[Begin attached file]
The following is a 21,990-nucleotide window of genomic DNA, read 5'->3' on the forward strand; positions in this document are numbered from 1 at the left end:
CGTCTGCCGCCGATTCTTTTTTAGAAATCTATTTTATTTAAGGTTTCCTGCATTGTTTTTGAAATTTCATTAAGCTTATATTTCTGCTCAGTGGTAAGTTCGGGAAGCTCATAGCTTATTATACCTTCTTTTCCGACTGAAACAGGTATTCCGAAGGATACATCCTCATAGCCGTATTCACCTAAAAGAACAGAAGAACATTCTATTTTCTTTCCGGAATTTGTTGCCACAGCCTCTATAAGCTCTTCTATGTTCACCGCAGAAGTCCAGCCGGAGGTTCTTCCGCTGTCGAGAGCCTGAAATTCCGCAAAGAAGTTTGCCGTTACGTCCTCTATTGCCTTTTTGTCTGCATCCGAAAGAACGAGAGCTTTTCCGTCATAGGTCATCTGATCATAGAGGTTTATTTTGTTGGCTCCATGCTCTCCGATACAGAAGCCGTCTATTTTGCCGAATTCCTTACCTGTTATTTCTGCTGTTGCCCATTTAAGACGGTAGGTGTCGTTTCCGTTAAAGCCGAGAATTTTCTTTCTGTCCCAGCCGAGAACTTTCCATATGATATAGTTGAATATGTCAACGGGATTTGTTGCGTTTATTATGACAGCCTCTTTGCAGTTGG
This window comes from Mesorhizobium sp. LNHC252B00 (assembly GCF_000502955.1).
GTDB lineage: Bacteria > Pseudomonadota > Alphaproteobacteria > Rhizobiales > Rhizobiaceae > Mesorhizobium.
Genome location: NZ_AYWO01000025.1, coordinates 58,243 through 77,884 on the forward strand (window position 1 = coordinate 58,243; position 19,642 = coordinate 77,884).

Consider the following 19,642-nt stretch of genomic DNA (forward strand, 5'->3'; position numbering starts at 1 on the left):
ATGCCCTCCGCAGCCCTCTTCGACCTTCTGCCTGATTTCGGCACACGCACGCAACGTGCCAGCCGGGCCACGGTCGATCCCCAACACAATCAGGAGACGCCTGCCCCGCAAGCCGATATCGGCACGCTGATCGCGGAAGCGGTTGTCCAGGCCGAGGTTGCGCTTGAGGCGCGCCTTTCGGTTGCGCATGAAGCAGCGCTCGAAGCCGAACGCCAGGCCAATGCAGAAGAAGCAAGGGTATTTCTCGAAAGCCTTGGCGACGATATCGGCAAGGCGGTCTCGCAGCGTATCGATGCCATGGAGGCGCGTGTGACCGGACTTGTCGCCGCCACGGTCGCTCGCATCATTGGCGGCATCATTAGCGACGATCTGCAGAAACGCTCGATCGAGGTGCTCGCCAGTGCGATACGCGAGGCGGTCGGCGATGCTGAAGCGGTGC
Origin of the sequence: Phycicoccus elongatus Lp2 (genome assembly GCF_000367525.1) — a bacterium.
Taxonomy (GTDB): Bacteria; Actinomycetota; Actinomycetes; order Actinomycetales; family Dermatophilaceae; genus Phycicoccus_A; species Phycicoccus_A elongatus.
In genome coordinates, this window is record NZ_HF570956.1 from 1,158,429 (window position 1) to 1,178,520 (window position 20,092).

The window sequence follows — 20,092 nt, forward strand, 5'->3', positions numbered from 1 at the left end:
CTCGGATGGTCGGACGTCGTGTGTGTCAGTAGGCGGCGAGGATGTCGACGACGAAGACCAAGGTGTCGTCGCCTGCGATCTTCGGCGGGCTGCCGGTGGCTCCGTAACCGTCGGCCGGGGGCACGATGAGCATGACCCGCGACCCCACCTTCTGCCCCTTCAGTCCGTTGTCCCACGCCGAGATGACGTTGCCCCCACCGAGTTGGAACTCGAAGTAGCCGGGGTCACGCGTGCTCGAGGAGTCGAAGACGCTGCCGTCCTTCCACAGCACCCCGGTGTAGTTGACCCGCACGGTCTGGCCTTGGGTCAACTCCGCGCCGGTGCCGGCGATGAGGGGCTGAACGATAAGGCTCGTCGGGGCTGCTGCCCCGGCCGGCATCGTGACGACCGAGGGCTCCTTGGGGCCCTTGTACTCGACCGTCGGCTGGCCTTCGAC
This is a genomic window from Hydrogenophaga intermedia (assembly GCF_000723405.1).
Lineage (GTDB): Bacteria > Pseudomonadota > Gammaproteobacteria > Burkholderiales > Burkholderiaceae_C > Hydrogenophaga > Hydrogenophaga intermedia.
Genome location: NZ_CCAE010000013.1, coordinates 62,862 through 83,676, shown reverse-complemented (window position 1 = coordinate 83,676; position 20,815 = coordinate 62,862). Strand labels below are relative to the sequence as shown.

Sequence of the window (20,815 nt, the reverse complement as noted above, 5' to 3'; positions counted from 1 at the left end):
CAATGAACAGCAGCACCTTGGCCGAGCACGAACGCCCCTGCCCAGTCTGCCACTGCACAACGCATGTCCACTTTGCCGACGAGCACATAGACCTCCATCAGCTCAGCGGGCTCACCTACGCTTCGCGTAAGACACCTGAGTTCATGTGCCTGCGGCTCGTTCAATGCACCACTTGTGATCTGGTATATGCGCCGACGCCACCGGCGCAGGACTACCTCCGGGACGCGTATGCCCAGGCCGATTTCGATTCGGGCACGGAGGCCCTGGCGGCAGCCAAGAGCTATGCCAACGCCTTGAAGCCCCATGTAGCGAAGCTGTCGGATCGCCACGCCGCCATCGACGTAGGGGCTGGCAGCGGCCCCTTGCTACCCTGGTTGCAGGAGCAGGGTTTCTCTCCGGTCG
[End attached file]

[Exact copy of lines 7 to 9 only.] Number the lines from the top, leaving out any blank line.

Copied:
ATGCCCTCCGCAGCCCTCTTCGACCTTCTGCCTGATTTCGGCACACGCACGCAACGTGCCAGCCGGGCCACGGTCGATCCCCAACACAATCAGGAGACGCCTGCCCCGCAAGCCGATATCGGCACGCTGATCGCGGAAGCGGTTGTCCAGGCCGAGGTTGCGCTTGAGGCGCGCCTTTCGGTTGCGCATGAAGCAGCGCTCGAAGCCGAACGCCAGGCCAATGCAGAAGAAGCAAGGGTATTTCTCGAAAGCCTTGGCGACGATATCGGCAAGGCGGTCTCGCAGCGTATCGATGCCATGGAGGCGCGTGTGACCGGACTTGTCGCCGCCACGGTCGCTCGCATCATTGGCGGCATCATTAGCGACGATCTGCAGAAACGCTCGATCGAGGTGCTCGCCAGTGCGATACGCGAGGCGGTCGGCGATGCTGAAGCGGTGC
Origin of the sequence: Phycicoccus elongatus Lp2 (genome assembly GCF_000367525.1) — a bacterium.
Taxonomy (GTDB): Bacteria; Actinomycetota; Actinomycetes; order Actinomycetales; family Dermatophilaceae; genus Phycicoccus_A; species Phycicoccus_A elongatus.